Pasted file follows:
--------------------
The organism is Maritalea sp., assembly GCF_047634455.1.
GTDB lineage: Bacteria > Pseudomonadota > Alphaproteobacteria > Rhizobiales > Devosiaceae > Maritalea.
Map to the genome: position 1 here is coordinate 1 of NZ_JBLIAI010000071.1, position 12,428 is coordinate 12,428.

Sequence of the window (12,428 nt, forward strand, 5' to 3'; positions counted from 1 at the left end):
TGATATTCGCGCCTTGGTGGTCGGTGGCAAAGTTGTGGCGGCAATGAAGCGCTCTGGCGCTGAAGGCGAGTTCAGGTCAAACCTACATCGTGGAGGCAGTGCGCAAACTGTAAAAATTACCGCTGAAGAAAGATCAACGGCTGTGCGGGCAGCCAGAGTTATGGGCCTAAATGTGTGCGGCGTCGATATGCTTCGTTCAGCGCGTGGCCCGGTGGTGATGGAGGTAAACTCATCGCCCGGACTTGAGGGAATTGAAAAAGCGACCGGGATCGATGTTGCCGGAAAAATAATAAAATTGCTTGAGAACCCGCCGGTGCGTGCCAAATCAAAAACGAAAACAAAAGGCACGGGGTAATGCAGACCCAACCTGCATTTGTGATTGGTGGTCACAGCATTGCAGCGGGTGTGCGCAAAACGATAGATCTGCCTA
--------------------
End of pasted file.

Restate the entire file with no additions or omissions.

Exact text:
The organism is Maritalea sp., assembly GCF_047634455.1.
GTDB lineage: Bacteria > Pseudomonadota > Alphaproteobacteria > Rhizobiales > Devosiaceae > Maritalea.
Map to the genome: position 1 here is coordinate 1 of NZ_JBLIAI010000071.1, position 12,428 is coordinate 12,428.

Sequence of the window (12,428 nt, forward strand, 5' to 3'; positions counted from 1 at the left end):
TGATATTCGCGCCTTGGTGGTCGGTGGCAAAGTTGTGGCGGCAATGAAGCGCTCTGGCGCTGAAGGCGAGTTCAGGTCAAACCTACATCGTGGAGGCAGTGCGCAAACTGTAAAAATTACCGCTGAAGAAAGATCAACGGCTGTGCGGGCAGCCAGAGTTATGGGCCTAAATGTGTGCGGCGTCGATATGCTTCGTTCAGCGCGTGGCCCGGTGGTGATGGAGGTAAACTCATCGCCCGGACTTGAGGGAATTGAAAAAGCGACCGGGATCGATGTTGCCGGAAAAATAATAAAATTGCTTGAGAACCCGCCGGTGCGTGCCAAATCAAAAACGAAAACAAAAGGCACGGGGTAATGCAGACCCAACCTGCATTTGTGATTGGTGGTCACAGCATTGCAGCGGGTGTGCGCAAAACGATAGATCTGCCTA